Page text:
Senators have introduced legislation to stop federally-funded research at the National Institutes of Health using embryonic stem cells, and instead promote stem cell research not involving the destruction or damage of human embryos.
Sen. Roger Wicker (R-Miss.), the sponsor of the legislation, said that the bill, the Patients First Act, “would encourage the use of adult stem cells for medical purposes,” an “ethical and effective alternative to embryonic stem cell research.”
“Medical breakthroughs achieved via stem cell research need not come at the expense of innocent life,” Sen. Marsha Blackburn (R-Tenn.), a cosponsor of the bill, stated.
The Patients First Act would reverse President Barack Obama’s 2009 executive order that allowed for federally-funded research at NIH using embryonic stem cells.
Previously, under the Bush administration, federal funding of embryonic stem cell research had been introduced but was limited to stem cell lines from embryos that had already been destroyed; no taxpayer dollars would fund research on new stem cell lines of living embryos, or the creation of new embryos.
The administration also directed federal funding of research on stem cells from other sources like umbilical cord placenta, and adult and animal stem cells. Obama’s executive order significantly expanded federally-funded embryonic stem cell research.
After a challenge was mounted to the Obama administration’s expansion of embryonic stem cell research, the U.S. Court of Appeals for the D.C. Circuit ultimately upheld taxpayer funding of embryonic stem cell research in 2011, and the Supreme Court in 2013 declined to review a challenge to the ruling, allowing it to stand.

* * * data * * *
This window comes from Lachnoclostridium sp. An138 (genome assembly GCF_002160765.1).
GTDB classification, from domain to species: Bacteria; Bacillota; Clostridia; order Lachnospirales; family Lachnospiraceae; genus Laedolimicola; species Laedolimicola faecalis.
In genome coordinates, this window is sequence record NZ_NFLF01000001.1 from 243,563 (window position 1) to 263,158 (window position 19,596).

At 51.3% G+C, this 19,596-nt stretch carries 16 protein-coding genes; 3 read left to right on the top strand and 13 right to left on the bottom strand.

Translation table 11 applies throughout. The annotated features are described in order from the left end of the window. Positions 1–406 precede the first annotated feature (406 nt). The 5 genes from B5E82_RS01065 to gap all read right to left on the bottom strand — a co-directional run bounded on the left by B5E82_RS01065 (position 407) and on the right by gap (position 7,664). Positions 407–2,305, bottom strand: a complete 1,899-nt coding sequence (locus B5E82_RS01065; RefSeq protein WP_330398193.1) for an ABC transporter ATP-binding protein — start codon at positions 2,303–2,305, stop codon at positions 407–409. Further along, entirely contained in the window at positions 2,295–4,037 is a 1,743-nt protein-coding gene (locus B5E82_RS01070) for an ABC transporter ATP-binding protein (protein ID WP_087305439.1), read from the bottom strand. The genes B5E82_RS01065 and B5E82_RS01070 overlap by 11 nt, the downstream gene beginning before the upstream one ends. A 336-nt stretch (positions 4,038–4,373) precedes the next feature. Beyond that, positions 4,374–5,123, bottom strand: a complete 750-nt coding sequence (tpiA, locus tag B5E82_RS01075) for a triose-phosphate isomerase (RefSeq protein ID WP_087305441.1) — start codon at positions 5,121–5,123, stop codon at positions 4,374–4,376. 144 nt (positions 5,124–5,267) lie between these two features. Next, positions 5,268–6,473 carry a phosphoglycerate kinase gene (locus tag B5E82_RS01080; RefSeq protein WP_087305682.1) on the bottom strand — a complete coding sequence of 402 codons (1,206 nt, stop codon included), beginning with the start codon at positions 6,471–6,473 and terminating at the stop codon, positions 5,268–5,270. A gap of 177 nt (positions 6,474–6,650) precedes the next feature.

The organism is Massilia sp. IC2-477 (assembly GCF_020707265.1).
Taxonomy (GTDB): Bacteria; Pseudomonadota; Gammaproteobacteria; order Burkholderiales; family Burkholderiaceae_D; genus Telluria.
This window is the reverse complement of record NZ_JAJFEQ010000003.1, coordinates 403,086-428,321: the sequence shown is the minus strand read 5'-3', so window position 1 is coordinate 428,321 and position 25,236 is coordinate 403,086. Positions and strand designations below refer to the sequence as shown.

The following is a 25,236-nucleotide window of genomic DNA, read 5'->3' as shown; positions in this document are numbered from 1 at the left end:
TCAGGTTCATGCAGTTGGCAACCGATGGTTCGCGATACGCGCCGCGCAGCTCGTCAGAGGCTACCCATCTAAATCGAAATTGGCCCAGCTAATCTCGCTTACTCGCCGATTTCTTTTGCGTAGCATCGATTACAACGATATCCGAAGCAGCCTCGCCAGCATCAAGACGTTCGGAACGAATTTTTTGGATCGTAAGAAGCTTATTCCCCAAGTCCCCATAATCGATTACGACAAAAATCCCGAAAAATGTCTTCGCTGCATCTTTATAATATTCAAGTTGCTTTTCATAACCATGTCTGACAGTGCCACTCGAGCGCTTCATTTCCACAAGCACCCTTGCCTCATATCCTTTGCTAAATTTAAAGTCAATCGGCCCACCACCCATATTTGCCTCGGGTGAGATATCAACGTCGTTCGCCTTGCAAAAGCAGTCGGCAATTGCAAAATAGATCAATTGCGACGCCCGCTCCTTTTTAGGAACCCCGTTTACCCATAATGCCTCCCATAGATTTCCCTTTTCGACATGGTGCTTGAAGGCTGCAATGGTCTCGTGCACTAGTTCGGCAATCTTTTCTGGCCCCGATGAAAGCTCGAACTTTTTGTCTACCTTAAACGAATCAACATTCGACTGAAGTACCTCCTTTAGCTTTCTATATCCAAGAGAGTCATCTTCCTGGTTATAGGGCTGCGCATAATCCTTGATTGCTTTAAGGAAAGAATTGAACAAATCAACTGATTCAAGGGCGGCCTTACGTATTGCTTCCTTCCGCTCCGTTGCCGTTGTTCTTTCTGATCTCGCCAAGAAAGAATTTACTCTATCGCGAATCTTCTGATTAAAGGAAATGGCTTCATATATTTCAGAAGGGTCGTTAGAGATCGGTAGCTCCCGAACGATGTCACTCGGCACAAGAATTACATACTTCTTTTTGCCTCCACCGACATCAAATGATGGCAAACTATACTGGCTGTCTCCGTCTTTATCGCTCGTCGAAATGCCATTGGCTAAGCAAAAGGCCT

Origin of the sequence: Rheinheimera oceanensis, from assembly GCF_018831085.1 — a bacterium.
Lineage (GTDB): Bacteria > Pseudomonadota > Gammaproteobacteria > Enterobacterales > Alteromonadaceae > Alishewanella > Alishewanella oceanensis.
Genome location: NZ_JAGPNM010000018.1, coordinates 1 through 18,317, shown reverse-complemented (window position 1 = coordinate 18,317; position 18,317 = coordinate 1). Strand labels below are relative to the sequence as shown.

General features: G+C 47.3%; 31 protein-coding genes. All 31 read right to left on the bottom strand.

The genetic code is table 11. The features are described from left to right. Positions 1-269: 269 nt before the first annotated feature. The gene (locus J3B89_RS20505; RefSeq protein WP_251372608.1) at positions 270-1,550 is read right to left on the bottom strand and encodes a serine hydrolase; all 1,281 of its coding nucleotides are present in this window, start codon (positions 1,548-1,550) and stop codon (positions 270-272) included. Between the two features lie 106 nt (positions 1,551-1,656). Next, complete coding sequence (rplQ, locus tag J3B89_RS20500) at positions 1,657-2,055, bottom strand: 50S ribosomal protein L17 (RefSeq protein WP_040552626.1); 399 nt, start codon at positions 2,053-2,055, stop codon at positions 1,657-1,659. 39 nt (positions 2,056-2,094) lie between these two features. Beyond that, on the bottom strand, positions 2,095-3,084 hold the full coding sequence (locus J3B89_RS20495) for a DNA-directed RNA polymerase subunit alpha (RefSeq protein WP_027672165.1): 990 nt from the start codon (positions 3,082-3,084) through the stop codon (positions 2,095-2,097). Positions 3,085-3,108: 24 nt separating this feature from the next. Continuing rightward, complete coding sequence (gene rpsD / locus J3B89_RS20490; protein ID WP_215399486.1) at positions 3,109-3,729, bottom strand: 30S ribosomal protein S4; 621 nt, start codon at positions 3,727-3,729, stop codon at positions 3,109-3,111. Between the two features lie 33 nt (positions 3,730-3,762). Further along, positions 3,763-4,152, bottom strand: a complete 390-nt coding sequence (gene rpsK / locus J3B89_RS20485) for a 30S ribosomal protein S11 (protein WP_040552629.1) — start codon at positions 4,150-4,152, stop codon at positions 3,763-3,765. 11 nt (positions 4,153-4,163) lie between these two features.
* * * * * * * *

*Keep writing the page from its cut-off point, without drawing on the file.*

The 2008 Vatican document Dignitatis Personae states that “the obtaining of stem cells from a living human embryo…invariably causes the death of the embryo and is consequently gravely illicit.”
“Irrespective of efficacious therapeutic results,” the document goes on to add, such research “advances through the suppression of human lives that are equal in dignity to the lives of other human individuals and to the lives of the researchers themselves. History itself has condemned such a science in the past and will condemn it in the future, not only because it lacks the light of God but also because it lacks humanity”.
Pope Francis, in his 2017 remarks to patients with Huntington’s Disease and their families and caregivers, condemned the destruction of human embryos in research, saying that “we know that no ends, even noble in themselves, such as a predicted utility for science, for other human beings or for society, can justify the destruction of human embryos.”
Wicker’s bill would also codify the Dickey-Wicker amendment, a 1996 amendment authored by then-Congressmen Roger Wicker and Jay Dickey and signed into law by President Bill Clinton. That amendment forbade the use of NIH appropriations for the creation of human embryos for research, the destruction of embryos in research, or for the research to involve an unlawful level of harm of embryos.
Under the proposed new bill, the Secretary of HHS would also be directed to pursue medical research using stem cells or pluripotent stem cells, as long as they are not derived from the destruction or damage of human embryos, or from embryos created for research.
“Ethical science that respects the dignity of life is always the best science,” bill cosponsor Senator Cindy Hyde-Smith (R-Miss.) stated. “This legislation establishes scientifically-sound policies that protect the sanctity of life while promoting promising stem cell research on better treatments and cures for many diseases.”
Cosponsors of the bill include Senators Roy Blunt (R-Mo.), Kevin Cramer (R-N.D.), Steve Daines (R-S.D.), Joni Ernst (R-Iowa), Jim Inhofe (R-Okla.) and James Lankford (R-Okla.).